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White House blasts Manchin's "inexplicable reversal" on Build Back Better Act

Manchin pulls support for Build Back Better
Manchin pulls support for Biden's $1.75 trillion social spending plan 07:09

Washington — White House press secretary Jen Psaki sharply criticized Democratic Senator Joe Manchin of West Virginia for his decision to withdraw his support for President Biden's Build Back Better Act, saying Manchin's comments Sunday morning contradicted what he had told the president.

On "Fox News Sunday," Manchin said he could not support the president's roughly $1.75 trillion plan, which includes provisions to fight climate change, expand the social safety net, increase taxes on the wealthy and more.

"I cannot vote to continue with this piece of legislation. I just can't. I've tried everything humanly possible. I can't get there," Manchin said, citing concerns over inflation, the national debt and the COVID-19 pandemic that he explained in a lengthy statement following his television appearance.

In response, Psaki issued a blistering statement of her own, accusing Manchin of violating a commitment to continue engaging in talks over the legislation. "Senator Manchin's comments this morning on FOX are at odds with his discussions this week with the President, with White House staff, and with his own public utterances," Psaki wrote.

Last Tuesday, Psaki said, Manchin brought Mr. Biden an outline of a plan he could support, which "was the same size and scope as the President's framework, and covered many of the same priorities." Psaki said the White House "believed it could lead to a compromise acceptable to all," and that Manchin "promised to continue conversations in the days ahead, and to work with us to reach that common ground."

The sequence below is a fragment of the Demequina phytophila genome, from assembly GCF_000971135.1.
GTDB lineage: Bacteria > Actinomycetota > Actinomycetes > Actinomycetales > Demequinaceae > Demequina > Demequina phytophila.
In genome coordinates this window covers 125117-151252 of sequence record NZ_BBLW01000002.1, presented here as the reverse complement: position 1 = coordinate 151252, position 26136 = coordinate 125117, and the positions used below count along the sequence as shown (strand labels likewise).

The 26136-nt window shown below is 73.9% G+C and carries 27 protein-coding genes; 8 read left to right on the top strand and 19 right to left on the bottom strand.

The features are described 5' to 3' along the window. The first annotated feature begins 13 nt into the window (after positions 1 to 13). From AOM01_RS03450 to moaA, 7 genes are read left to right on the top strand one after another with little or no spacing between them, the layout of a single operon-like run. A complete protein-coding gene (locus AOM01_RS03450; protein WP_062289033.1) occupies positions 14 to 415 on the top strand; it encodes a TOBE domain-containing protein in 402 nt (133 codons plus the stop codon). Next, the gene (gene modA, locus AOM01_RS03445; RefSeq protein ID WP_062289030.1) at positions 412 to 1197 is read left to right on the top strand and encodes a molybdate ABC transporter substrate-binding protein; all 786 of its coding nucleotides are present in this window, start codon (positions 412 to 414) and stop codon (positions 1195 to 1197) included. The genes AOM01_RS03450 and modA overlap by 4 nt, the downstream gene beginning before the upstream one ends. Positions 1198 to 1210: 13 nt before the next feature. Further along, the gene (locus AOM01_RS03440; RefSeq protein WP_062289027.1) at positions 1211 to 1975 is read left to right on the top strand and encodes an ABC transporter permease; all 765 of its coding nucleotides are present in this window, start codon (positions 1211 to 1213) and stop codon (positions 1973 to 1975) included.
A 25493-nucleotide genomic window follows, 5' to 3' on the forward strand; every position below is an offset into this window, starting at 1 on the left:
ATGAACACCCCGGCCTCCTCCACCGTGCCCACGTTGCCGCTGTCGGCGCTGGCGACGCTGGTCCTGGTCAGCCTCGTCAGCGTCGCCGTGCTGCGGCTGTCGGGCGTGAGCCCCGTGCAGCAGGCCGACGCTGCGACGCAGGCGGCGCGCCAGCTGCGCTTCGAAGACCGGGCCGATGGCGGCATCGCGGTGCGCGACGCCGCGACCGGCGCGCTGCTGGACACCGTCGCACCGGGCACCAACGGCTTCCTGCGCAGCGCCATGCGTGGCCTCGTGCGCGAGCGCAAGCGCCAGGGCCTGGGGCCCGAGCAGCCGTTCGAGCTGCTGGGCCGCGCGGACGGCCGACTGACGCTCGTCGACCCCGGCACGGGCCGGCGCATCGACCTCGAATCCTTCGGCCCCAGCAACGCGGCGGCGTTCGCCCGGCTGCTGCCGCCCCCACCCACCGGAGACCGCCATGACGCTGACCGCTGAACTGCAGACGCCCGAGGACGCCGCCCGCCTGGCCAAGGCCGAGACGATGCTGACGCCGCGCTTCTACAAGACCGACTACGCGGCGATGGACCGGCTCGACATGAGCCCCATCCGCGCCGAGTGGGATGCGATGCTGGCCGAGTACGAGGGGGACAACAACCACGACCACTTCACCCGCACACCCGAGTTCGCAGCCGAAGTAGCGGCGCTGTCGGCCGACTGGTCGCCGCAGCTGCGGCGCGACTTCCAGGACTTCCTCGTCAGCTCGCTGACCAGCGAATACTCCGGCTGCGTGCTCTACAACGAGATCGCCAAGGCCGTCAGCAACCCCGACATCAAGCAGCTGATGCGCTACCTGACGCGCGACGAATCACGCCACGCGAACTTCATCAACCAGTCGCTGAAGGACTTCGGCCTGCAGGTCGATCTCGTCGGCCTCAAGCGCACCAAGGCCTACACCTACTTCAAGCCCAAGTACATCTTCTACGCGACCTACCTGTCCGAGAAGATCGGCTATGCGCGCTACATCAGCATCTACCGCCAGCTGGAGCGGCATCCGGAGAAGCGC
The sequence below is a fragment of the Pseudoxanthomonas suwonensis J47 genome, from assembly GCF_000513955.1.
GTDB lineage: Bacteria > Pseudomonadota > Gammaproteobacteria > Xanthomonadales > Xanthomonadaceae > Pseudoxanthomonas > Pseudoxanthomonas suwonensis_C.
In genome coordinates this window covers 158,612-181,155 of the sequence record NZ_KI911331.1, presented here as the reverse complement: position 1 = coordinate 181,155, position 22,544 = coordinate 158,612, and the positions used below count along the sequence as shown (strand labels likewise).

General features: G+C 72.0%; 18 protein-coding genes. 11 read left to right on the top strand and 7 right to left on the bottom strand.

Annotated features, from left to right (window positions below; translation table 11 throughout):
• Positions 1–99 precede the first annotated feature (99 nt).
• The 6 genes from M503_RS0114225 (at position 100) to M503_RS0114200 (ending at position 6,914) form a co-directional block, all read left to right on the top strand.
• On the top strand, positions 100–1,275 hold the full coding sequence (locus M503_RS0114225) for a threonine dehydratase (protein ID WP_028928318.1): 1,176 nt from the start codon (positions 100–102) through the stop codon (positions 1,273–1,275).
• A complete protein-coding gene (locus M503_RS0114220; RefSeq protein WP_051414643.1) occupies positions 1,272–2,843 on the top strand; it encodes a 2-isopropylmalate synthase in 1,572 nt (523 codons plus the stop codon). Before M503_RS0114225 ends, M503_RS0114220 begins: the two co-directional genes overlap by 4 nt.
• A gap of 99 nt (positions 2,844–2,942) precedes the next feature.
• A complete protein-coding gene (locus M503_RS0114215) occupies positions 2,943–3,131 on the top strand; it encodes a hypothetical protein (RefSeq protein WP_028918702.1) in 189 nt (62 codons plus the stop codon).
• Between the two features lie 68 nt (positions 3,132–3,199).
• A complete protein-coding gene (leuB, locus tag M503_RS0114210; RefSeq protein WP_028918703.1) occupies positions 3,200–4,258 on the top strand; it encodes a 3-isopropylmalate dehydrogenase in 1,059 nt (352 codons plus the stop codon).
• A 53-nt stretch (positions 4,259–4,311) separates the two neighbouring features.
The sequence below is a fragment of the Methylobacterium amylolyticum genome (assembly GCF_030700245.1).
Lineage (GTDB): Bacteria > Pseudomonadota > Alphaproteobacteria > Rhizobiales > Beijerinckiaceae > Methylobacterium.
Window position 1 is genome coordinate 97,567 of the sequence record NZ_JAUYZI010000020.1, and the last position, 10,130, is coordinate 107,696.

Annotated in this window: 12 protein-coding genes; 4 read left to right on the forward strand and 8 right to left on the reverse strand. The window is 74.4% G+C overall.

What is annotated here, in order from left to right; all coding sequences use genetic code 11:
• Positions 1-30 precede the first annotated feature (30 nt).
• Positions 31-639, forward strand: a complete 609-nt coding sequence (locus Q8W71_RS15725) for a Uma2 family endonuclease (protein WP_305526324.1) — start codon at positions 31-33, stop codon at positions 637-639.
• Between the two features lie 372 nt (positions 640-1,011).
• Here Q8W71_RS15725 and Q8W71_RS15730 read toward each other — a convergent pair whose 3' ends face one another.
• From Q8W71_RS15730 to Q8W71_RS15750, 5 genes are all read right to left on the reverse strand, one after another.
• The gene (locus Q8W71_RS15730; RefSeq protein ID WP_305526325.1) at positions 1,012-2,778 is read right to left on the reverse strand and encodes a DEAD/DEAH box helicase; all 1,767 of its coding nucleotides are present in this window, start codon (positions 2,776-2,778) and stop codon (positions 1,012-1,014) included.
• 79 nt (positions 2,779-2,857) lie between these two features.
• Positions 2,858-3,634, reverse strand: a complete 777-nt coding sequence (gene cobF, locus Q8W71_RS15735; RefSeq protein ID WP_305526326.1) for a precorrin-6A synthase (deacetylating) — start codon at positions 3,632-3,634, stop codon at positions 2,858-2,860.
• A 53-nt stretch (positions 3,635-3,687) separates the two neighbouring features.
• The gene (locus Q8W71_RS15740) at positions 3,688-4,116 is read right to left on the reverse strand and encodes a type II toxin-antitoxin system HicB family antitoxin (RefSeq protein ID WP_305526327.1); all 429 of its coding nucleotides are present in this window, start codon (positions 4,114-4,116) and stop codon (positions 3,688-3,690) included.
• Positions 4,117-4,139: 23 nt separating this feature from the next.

If Manchin's comments Sunday signify an end to those talks, Psaki wrote, "they represent a sudden and inexplicable reversal in his position, and a breach of his commitments to the President and the Senator's colleagues in the House and Senate."

Manchin informed the White House and congressional Democratic leadership of his plans to come out against the legislation before his appearance on Fox News, a person familiar with his actions said Sunday.

The press secretary also addressed Manchin's objections on inflation, the deficit and the climate provisions in the bill, saying he was misrepresenting the impact that the Build Back Better Act would have in each area.

"Just as Senator Manchin reversed his position on Build Back Better this morning, we will continue to press him to see if he will reverse his position yet again, to honor his prior commitments and be true to his word," Psaki said, adding that "[t]he fight for Build Back Better is too important to give up. We will find a way to move forward next year."

Whether Manchin's comments Sunday morning represent an outright end to talks over the Build Back Better Act or were simply a negotiating maneuver remains to be seen. People familiar with his thinking told CBS News that he remains committed to working on provisions in the bill with more targeted legislation  through regular legislative order. 

"I also think he could find a way to yes on a version of it," said one of the people. "I don't see [Build Back Better] as dead dead."

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